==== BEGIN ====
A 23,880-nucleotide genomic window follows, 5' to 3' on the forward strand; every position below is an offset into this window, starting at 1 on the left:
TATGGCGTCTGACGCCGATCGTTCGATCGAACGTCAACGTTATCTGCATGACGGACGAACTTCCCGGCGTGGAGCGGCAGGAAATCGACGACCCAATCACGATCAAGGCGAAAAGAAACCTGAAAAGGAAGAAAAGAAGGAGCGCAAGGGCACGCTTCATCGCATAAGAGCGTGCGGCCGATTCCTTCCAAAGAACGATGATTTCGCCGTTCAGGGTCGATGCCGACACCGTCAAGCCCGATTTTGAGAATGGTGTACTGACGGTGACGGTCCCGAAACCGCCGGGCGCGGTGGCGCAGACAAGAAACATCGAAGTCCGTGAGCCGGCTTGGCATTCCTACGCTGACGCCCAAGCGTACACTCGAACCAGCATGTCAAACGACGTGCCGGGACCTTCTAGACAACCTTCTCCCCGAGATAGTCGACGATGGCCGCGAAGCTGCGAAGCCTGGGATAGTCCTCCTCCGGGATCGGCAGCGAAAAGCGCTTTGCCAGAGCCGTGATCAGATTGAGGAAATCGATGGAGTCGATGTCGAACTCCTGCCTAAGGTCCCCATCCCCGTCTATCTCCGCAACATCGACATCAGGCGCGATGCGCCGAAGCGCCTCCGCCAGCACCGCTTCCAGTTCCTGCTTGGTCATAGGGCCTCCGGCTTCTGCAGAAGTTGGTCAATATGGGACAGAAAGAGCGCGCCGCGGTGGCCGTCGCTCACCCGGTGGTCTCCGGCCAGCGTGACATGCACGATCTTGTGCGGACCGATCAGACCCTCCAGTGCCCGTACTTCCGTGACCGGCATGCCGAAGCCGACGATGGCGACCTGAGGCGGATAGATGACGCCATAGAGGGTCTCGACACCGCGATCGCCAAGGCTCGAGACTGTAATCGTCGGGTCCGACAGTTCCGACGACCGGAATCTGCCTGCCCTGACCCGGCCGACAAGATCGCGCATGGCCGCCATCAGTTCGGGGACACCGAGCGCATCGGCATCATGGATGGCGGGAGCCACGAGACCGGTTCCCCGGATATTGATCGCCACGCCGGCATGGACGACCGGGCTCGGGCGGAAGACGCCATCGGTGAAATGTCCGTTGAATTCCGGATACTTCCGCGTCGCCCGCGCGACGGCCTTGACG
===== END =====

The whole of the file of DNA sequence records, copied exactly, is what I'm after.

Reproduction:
A 23,880-nucleotide genomic window follows, 5' to 3' on the forward strand; every position below is an offset into this window, starting at 1 on the left:
TATGGCGTCTGACGCCGATCGTTCGATCGAACGTCAACGTTATCTGCATGACGGACGAACTTCCCGGCGTGGAGCGGCAGGAAATCGACGACCCAATCACGATCAAGGCGAAAAGAAACCTGAAAAGGAAGAAAAGAAGGAGCGCAAGGGCACGCTTCATCGCATAAGAGCGTGCGGCCGATTCCTTCCAAAGAACGATGATTTCGCCGTTCAGGGTCGATGCCGACACCGTCAAGCCCGATTTTGAGAATGGTGTACTGACGGTGACGGTCCCGAAACCGCCGGGCGCGGTGGCGCAGACAAGAAACATCGAAGTCCGTGAGCCGGCTTGGCATTCCTACGCTGACGCCCAAGCGTACACTCGAACCAGCATGTCAAACGACGTGCCGGGACCTTCTAGACAACCTTCTCCCCGAGATAGTCGACGATGGCCGCGAAGCTGCGAAGCCTGGGATAGTCCTCCTCCGGGATCGGCAGCGAAAAGCGCTTTGCCAGAGCCGTGATCAGATTGAGGAAATCGATGGAGTCGATGTCGAACTCCTGCCTAAGGTCCCCATCCCCGTCTATCTCCGCAACATCGACATCAGGCGCGATGCGCCGAAGCGCCTCCGCCAGCACCGCTTCCAGTTCCTGCTTGGTCATAGGGCCTCCGGCTTCTGCAGAAGTTGGTCAATATGGGACAGAAAGAGCGCGCCGCGGTGGCCGTCGCTCACCCGGTGGTCTCCGGCCAGCGTGACATGCACGATCTTGTGCGGACCGATCAGACCCTCCAGTGCCCGTACTTCCGTGACCGGCATGCCGAAGCCGACGATGGCGACCTGAGGCGGATAGATGACGCCATAGAGGGTCTCGACACCGCGATCGCCAAGGCTCGAGACTGTAATCGTCGGGTCCGACAGTTCCGACGACCGGAATCTGCCTGCCCTGACCCGGCCGACAAGATCGCGCATGGCCGCCATCAGTTCGGGGACACCGAGCGCATCGGCATCATGGATGGCGGGAGCCACGAGACCGGTTCCCCGGATATTGATCGCCACGCCGGCATGGACGACCGGGCTCGGGCGGAAGACGCCATCGGTGAAATGTCCGTTGAATTCCGGATACTTCCGCGTCGCCCGCGCGACGGCCTTGACG